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In 2012, Jason Stallman, then The Times’s deputy sports editor, invited a few colleagues to join his new magazine-article discussion group, which he called Pop-up Book Club. The first rule of Pop-up Book Club was: You do not talk about books.
The name was meant to be ironic, based on Jason’s theory of book clubs. They have three kinds of people in them, he explained when I asked him recently: those who openly admit to not reading the book, those who pretend they read it but didn’t, and then one annoying person “who actually read the whole thing and is eager to ruminate on all its contours.”
(As is so often the case when someone who doesn’t belong to a book club opines on the subject, that theory was not 100 percent true, but never mind. The point was that Jason didn’t want to talk about books; he wanted to talk about journalism.)
What he proposed wasn’t really a club, either: It was open to anyone who was willing to come to work a little early and felt excited about having an away-from-the-daily-schedule conversation.
Pop-up Book Club was terrific. We listened to podcasts, read prizewinning newspaper articles, revisited classic pieces, unearthed hidden delights and slogged through long, self-indulgent, first-person magazine articles by writers who believed they were more important than the subject.
We argued about what worked and what did not.
The fun part was the talking. Benjamin Weiser, a Manhattan federal court reporter and a Pop-up Book Club enthusiast, said, “What’s great is that we deconstruct articles that none of us is involved in, and we get to think hard and talk about what we do and how we do it.”
Word got around. The group moved from meeting every morning for a few minutes to meeting three times a week to meeting once a week for maybe 20 minutes or more. People from a number of departments came, an unusual occurrence in a large, segmented newsroom.
We learned how our colleagues went about their jobs, and more. “I learned what my boss at the time, Joe Sexton” — then The Times’s sports editor, now a senior editor at ProPublica — “considered a fraud and how various people felt about the word ‘twee,’” said Naila-Jean Meyers, one of the club’s original members who is now a senior assistant sports editor at The Star Tribune in Minneapolis. (We miss Naila and Joe! But we are glad they got fancy jobs elsewhere.)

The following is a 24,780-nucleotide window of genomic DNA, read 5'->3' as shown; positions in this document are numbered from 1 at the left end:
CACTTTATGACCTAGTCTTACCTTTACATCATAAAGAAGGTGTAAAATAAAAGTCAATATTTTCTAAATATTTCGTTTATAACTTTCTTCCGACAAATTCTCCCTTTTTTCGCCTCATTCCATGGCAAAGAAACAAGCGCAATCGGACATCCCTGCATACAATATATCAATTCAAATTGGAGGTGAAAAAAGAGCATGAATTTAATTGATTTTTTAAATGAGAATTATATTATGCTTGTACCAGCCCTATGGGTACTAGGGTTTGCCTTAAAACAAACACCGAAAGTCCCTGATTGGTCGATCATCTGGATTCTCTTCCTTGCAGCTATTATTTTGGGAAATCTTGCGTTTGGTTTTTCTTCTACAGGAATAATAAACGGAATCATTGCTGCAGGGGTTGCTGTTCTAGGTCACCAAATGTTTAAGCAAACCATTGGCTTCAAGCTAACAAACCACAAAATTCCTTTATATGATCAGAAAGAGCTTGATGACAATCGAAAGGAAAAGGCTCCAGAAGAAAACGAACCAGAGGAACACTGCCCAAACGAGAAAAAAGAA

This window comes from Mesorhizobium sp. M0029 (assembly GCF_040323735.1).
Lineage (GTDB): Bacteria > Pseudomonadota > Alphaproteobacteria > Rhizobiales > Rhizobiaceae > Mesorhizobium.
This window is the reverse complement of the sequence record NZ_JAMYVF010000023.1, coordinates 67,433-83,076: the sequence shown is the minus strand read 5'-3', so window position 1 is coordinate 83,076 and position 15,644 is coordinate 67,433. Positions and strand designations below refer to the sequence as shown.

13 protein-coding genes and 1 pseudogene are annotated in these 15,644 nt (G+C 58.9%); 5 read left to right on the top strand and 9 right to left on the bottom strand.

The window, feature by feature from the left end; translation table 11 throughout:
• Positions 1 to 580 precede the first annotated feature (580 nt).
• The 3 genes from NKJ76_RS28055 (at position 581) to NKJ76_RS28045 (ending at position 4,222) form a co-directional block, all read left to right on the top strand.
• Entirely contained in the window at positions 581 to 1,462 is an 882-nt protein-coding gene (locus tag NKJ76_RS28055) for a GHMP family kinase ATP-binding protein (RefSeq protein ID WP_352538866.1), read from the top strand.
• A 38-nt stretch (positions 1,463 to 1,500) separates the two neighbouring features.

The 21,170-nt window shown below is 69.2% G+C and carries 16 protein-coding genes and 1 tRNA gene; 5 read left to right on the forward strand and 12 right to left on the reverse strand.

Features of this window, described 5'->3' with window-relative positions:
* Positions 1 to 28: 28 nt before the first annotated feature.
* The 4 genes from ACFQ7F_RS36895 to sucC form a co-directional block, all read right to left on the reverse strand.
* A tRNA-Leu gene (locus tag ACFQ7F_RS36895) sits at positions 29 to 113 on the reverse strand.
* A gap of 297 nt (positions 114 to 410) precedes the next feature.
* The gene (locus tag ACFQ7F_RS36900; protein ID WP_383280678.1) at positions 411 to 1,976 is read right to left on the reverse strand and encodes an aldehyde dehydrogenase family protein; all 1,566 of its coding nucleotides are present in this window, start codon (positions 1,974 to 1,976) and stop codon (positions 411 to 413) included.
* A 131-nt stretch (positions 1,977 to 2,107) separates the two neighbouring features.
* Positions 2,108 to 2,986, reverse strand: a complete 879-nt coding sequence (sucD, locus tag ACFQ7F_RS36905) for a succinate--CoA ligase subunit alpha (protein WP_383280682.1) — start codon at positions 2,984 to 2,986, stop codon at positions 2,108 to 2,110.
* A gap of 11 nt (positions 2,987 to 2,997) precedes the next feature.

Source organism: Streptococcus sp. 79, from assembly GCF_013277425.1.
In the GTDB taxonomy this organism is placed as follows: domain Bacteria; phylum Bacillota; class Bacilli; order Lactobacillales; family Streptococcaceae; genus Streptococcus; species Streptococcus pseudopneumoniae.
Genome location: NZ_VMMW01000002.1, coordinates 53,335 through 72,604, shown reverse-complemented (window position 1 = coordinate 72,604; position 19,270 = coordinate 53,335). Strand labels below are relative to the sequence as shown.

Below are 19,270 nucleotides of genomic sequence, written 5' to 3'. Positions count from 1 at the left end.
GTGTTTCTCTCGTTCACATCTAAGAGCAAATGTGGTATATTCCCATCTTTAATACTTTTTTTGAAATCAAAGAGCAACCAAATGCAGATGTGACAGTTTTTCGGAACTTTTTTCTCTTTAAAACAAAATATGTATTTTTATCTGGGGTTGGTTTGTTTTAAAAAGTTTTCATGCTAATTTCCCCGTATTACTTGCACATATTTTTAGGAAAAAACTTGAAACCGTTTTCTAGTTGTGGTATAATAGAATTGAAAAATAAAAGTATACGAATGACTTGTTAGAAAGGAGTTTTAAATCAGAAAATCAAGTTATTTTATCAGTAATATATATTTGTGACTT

Several authors came in to talk about their pieces, including the veteran Times reporter John Noble Wilford. He presented his historic front-page article from July 21, 1969 — written under pre-internet logistical constraints that are almost unimaginable in today’s world of instant news at your fingertips. Its quiet opening paragraph was thrilling, stunning in its simplicity: “Men have landed and walked on the moon.”
Then there was the urbane Gay Talese, who swanned in to discuss his legendary Esquire article “Frank Sinatra Has a Cold,” a New Journalism gem from 1966. He appeared in full Talese-ian regalia — the hat, the suit — and carried with him an arsenal of delicious anecdotes as well as the notebooks and storyboards he used for the piece.
“It was like a time capsule of journalism from the 1960s,” Naila said.
What came out of Pop-up Book Club? Romance: At least one marriage and one (that I know of) fling emerged from the excitement of those early-morning discussions. Podcast Club: a renegade spinoff whose participants switched their focus to that hot new medium. And now, This Is Good, essentially Pop-up Book Club under another name, moved to YouTube and repurposed for the pandemic era with a smaller cast of characters.
Every Wednesday, we talk to one another from our living rooms (or, in the case of Azam Ahmed, our bureau chief for Mexico, Central America and the Caribbean, from what appears to be a series of mysterious undisclosed locations) to discuss the work at hand. Once a month, readers can sign up to watch from home. The next meeting is on Aug. 12.
(Personal disclosure: I had to bluster my way in after discovering I had been left off the original list of This Is Good participants. Jason, who is now an executive producer in The Times’s TV unit, told me not to feel FOMO-ish. When I asked him how he chose the group, he said, “I have an algorithm.”)
I miss my colleagues, and it’s nice, when the world feels so uncertain, to have this little slice of time to consider together the things that made us want to be journalists in the first place. Our group comprises writers (like me) and editors (like Jason). We bring different perspectives to the table, by which I mean that the editors are meaner, more impatient and less forgiving than the writers.
So far, we’ve listened to a podcast, watched a TV episode and read articles from magazines, newspapers and online publications. One of our favorite things was “The Watcher,” a 2018 piece from New York Magazine.
We all loved it but had conflicting views about the author’s bold decision to withhold a crucial detail until the very end. We never resolved the issue, but that was the point.